Motorcyclists urge Belfast boycott

Posted June 27, 2012, at 7:51 p.m.
Last modified June 28, 2012, at 10:24 a.m.
Motorcycle enthusiasts Kristi Brown of Lincolnville, Tony Runci of Belfast and Buzz Stultz of Belmont stand outside of Bowen's Tavern in Belfast on Wednesday afternoon, June 27, 2012. The three are among motorcycle riders upset about what they perceive to be an anti-rider sentiment among some in Belfast.
Motorcycle enthusiasts Kristi Brown of Lincolnville, Tony Runci of Belfast and Buzz Stultz of Belmont stand outside of Bowen's Tavern in Belfast on Wednesday afternoon, June 27, 2012. The three are among motorcycle riders upset about what they perceive to be an anti-rider sentiment among some in Belfast. Buy Photo

BELFAST, Maine — Next week, the owner of Rollie’s Bar & Grill on Main Street hopes he can install the new sign he just ordered that says: “Two wheels, four wheels or no wheels, welcome to Belfast.”

Ryan Otis believes the sentiment will help quell the anger of motorcycle riders who feel the city has snubbed them and their bikes. Some of those riders have proposed a boycott of downtown businesses, which has attracted more than 200 supporters so far on a Facebook page about the issue. The page also has generated a lot of comments about the city, most of which are negative.

“We want everybody,” Otis said Wednesday afternoon. “There is no witch hunt for motorcycles. It’s business as usual in Belfast — aside from one boneheaded comment.”

The comment that sparked the fervor was made on June 19 by Councilor Roger Lee during a City Council meeting. After listening to several residents pleading for city officials to do something about what they considered to be distressingly loud motorcycle noise downtown, Lee briefly asked if it might be possible to keep the bikes off some city streets. None of the other councilors took up the issue and the comment did not lead to any direct action, ordinances or even a few minutes’ worth of discussion.

Councilors did decide to purchase about a half-dozen signs that exhort motorcyclists to “Please drive quietly” and have them placed around town.

But Lee’s words have spurred a large amount of pushback and indignation from motorcyclists, some of whom have said that the comment tapped into a sense that motorcyclists and even blue-collar Belfast natives are becoming second-class citizens in their own hometown.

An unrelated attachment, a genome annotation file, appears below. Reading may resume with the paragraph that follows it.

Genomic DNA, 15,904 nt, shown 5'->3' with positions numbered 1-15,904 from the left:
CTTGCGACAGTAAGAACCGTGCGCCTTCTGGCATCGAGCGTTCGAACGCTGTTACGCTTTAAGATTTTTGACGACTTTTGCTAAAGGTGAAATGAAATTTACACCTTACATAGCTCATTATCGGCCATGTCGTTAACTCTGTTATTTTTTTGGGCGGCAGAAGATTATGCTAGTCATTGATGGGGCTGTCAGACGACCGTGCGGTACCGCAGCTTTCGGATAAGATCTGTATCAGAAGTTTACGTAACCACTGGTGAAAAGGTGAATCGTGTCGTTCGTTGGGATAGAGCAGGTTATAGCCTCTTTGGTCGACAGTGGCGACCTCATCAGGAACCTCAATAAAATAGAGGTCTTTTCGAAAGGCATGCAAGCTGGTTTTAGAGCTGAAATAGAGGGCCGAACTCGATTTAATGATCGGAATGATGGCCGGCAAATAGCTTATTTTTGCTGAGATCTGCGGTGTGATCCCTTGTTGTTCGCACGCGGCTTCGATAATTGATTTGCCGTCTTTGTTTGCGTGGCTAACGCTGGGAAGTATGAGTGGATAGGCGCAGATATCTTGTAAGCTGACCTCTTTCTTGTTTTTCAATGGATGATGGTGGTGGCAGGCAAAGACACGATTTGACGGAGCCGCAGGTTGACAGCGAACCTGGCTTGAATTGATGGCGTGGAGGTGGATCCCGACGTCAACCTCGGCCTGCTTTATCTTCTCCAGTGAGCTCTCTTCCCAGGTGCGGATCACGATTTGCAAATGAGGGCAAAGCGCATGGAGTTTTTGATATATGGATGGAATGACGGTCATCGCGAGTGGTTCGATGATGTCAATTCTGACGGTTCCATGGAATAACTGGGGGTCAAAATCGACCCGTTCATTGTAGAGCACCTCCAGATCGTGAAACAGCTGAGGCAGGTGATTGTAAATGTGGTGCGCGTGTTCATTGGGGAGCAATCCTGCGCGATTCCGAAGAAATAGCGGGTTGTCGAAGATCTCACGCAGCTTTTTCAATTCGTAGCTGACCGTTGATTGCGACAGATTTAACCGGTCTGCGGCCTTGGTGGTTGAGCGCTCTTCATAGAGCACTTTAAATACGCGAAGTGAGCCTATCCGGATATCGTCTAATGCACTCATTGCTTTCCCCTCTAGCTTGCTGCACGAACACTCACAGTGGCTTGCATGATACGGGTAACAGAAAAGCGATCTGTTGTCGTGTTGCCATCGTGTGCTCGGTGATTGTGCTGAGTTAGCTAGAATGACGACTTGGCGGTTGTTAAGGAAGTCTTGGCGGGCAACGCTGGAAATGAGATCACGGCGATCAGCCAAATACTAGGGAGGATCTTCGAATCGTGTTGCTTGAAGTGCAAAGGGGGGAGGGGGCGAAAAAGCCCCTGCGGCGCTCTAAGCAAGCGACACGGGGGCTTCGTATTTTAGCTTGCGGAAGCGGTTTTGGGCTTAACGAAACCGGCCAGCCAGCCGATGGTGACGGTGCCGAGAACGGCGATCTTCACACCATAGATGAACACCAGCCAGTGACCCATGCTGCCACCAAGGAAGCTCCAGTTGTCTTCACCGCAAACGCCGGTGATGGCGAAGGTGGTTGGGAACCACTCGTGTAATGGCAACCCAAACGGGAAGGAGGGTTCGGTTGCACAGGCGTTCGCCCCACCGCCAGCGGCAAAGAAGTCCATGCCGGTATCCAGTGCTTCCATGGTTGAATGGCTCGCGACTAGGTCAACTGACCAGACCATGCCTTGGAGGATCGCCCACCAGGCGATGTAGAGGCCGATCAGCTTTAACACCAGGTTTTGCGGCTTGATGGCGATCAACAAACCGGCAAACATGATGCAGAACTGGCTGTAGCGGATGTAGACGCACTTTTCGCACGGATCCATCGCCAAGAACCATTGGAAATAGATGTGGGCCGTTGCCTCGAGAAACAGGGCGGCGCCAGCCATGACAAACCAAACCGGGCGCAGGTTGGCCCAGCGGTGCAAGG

“[Lee] made a comment, not knowing that a lot of people in Belfast grew up hearing bikes rumbling through this town,” Tony Runci of Belfast said Wednesday while waiting for a sandwich at Bowen’s Tavern on Route 137. “The poultry plants closed down, and this town was pretty much crushed.”

The visiting motorcyclists who came to town in the 1980s helped to ease some of the economic pain by spending money in the restaurants and other businesses in town, he said.

Bowen’s is proudly known as the local biker bar, and Runci, who is in his 40s, said he is a proud biker.

“I have a custom Harley. I try to ride respectfully. I try to be considerate,” he said. “In town, I do understand that it can scare kids and old people.”

He thinks the Belfast City Council should not single out motorcycles for noisiness — but one positive result of the conflict is that the issue is provoking a lot of discussion among his motorcycle-riding peers.

“People my age are deciding to get involved in politics. It’s helped wake some people up,” he said.

Efforts to reach Lee on Wednesday were unsuccessful.

Many downtown merchants worked this week to calm the troubled waters, speaking to city councilors and to City Manager Joe Slocum to let them know they were not in support of any anti-motorcycle ordinances.

“The city of Belfast is concerned about loud noise emanating from illegally modified motorcycle exhaust pipes that occasionally operate inside the city,” Slocum wrote in response to a request from the BDN for comment on the issue. “The City hopes that public education and discussion will make working, living and visiting the city a great experience for everyone. The city has NOT issued any bans on any type of vehicle in the city and to the best of my knowledge we have no intention of doing so.”

Matt Weaver, one of the proprietors of Weaver’s Bakery on Main Street, said this week that he believed the whole issue had gotten blown out of proportion and that a boycott would do harm to the businesses.

“I encourage any kind of business, certainly,” he said. “It’s a common sense thing.”

Elaine Tucker lives and works in downtown Belfast. She was one of the people who stood up at last week’s council meeting to ask for relief from motorcycles that are customized to generate very loud exhaust noise.

“I don’t think you sound like that unless you really want to annoy people,” she said. “It’s a terrible thing to listen to. In the summertime, on a Sunday afternoon, I can’t sit on my own deck because of the noise. It’s absolutely terrible. I feel like it lowers our property values. It destroys our peace. I don’t know why anybody would want to do that.”

Buzz Stultz of Belmont, who goes by the moniker of “Biker Buzz,” said that most riders don’t make excessive noise or try to annoy people.

“Most bikers who come in are considerate and quiet,” he said from Bowen’s. “Just because a few people get rowdy, you can’t ban them from the city.”

City Councilor Mike Hurley said he would like to correct any misinformation. There is no proposed motorcycle ban, he said. Just a request that bikers adhere to state laws regarding noise and be considerate of the fact that they’re driving through a populated city.

“Belfast is a bike-friendly town,” he said. “But that doesn’t mean that any level of noise is acceptable.”

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